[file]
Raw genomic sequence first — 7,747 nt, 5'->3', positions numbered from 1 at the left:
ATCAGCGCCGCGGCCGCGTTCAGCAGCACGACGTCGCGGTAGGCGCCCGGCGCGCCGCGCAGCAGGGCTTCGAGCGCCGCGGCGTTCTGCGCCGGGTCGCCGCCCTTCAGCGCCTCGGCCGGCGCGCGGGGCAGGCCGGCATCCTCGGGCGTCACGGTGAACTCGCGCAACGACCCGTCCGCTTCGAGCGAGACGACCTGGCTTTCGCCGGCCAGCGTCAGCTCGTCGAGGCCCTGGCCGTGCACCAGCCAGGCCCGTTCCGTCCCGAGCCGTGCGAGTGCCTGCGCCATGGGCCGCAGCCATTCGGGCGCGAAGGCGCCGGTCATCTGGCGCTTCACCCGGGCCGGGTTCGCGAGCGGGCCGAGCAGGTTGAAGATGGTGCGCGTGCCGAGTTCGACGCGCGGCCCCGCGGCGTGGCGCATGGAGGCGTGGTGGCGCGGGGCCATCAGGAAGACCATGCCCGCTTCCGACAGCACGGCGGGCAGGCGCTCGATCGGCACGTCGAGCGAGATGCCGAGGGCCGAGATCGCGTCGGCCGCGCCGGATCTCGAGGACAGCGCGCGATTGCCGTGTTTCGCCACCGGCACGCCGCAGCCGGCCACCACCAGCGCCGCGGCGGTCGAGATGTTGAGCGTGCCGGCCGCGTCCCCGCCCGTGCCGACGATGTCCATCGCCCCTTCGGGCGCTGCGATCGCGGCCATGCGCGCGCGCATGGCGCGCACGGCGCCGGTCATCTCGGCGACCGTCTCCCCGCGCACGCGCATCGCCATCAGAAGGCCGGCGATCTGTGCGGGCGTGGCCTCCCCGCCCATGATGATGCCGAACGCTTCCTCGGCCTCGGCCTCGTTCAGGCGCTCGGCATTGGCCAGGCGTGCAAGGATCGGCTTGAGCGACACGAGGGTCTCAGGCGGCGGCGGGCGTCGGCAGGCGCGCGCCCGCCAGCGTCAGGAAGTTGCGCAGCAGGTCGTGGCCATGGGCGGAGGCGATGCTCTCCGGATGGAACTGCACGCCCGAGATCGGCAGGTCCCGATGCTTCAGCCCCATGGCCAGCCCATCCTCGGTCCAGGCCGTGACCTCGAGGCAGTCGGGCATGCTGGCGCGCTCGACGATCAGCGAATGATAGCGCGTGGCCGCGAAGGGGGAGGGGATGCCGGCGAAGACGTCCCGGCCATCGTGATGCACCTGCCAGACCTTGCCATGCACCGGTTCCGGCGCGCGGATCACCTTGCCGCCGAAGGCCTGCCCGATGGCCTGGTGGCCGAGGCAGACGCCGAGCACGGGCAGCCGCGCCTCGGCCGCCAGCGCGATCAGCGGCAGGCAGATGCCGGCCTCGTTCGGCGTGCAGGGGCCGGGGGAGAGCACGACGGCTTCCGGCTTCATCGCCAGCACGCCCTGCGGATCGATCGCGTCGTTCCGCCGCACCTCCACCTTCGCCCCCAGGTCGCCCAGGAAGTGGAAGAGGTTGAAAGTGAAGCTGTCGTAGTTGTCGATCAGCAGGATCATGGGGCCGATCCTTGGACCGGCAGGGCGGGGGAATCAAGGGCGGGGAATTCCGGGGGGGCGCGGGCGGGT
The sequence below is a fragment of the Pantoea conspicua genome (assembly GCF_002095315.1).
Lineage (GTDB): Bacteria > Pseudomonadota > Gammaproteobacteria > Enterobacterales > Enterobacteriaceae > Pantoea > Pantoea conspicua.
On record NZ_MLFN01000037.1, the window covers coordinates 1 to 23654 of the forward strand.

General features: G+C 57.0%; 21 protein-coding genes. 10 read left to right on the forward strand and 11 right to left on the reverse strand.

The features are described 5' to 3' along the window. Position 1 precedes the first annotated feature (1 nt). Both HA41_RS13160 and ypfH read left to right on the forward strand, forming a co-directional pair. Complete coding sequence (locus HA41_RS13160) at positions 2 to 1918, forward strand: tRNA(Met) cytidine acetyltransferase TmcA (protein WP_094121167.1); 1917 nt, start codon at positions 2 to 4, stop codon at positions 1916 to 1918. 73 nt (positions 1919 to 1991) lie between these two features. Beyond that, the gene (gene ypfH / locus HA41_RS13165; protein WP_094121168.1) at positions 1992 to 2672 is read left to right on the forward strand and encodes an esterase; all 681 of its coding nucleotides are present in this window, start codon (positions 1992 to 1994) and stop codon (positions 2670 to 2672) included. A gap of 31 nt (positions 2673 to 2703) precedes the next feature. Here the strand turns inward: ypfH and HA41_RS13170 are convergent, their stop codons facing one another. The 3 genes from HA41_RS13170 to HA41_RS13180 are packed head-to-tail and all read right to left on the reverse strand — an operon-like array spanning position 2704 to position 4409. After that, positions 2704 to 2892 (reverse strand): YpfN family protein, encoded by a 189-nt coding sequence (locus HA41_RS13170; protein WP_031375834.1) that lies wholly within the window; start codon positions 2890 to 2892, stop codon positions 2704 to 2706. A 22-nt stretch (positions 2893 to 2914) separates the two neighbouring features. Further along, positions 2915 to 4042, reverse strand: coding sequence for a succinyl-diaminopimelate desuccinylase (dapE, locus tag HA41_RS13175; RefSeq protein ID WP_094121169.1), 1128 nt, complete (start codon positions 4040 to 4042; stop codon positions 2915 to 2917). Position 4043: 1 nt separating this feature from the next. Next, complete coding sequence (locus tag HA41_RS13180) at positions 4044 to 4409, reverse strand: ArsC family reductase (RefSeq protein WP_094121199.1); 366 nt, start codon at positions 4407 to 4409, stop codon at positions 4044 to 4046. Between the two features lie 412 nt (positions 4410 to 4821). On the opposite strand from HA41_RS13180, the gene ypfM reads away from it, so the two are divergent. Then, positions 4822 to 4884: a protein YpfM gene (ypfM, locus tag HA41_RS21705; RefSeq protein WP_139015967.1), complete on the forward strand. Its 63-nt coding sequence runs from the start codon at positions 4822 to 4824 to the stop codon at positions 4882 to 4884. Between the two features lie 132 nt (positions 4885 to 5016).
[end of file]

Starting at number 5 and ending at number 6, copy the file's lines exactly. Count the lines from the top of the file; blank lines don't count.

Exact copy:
On record NZ_MLFN01000037.1, the window covers coordinates 1 to 23654 of the forward strand.

General features: G+C 57.0%; 21 protein-coding genes. 10 read left to right on the forward strand and 11 right to left on the reverse strand.